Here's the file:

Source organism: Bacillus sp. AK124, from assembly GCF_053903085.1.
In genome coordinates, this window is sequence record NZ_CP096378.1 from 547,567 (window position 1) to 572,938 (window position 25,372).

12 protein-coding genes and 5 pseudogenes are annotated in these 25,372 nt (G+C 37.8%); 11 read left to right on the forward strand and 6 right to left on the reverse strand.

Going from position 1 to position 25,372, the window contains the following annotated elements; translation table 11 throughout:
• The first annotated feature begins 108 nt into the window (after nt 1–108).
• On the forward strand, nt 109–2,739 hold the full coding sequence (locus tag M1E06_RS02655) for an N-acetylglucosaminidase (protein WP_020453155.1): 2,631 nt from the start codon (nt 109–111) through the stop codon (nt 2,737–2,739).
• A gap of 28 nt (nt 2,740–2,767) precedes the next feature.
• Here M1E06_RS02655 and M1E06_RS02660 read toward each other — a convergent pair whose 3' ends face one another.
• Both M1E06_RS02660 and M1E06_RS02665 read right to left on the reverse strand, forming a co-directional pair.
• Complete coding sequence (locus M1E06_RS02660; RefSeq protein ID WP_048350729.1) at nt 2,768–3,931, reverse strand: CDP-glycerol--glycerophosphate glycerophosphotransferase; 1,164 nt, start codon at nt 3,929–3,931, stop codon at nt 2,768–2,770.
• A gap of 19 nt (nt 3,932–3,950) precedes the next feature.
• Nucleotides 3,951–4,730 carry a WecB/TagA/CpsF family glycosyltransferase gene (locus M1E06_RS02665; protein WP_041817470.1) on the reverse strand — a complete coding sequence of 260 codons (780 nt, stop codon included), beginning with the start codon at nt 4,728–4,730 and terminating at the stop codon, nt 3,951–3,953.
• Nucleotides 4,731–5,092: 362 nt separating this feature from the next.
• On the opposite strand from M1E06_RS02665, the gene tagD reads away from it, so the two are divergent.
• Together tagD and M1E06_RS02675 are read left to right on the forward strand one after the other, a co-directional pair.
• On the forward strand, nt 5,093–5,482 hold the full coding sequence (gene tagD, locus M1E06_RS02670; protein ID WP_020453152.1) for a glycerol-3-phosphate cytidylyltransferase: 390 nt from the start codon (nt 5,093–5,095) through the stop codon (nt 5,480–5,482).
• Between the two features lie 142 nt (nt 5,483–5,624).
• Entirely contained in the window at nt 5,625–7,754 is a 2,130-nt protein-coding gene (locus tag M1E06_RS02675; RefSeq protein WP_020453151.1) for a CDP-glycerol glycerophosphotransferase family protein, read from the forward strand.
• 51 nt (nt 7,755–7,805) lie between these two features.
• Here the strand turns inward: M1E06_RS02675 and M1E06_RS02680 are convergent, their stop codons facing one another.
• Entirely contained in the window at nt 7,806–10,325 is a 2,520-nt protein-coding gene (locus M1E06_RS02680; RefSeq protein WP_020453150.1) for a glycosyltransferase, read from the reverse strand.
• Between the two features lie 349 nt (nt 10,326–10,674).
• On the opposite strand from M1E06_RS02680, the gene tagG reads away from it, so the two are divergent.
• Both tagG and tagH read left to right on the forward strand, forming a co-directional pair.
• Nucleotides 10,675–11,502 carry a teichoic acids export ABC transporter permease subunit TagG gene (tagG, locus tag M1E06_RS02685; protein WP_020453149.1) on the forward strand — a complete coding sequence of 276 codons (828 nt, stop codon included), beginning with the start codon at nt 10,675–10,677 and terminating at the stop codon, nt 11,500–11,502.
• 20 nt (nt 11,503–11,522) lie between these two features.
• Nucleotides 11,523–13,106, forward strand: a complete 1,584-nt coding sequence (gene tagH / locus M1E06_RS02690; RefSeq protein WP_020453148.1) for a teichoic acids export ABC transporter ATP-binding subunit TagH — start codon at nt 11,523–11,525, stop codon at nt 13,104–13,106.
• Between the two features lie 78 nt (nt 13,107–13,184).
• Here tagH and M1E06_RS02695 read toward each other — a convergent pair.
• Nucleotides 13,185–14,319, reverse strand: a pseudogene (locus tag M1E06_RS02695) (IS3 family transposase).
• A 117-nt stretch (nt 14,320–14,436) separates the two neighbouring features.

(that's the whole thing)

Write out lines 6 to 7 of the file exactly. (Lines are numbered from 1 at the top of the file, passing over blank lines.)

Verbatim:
• On the forward strand, nt 109–2,739 hold the full coding sequence (locus tag M1E06_RS02655) for an N-acetylglucosaminidase (protein WP_020453155.1): 2,631 nt from the start codon (nt 109–111) through the stop codon (nt 2,737–2,739).
• A gap of 28 nt (nt 2,740–2,767) precedes the next feature.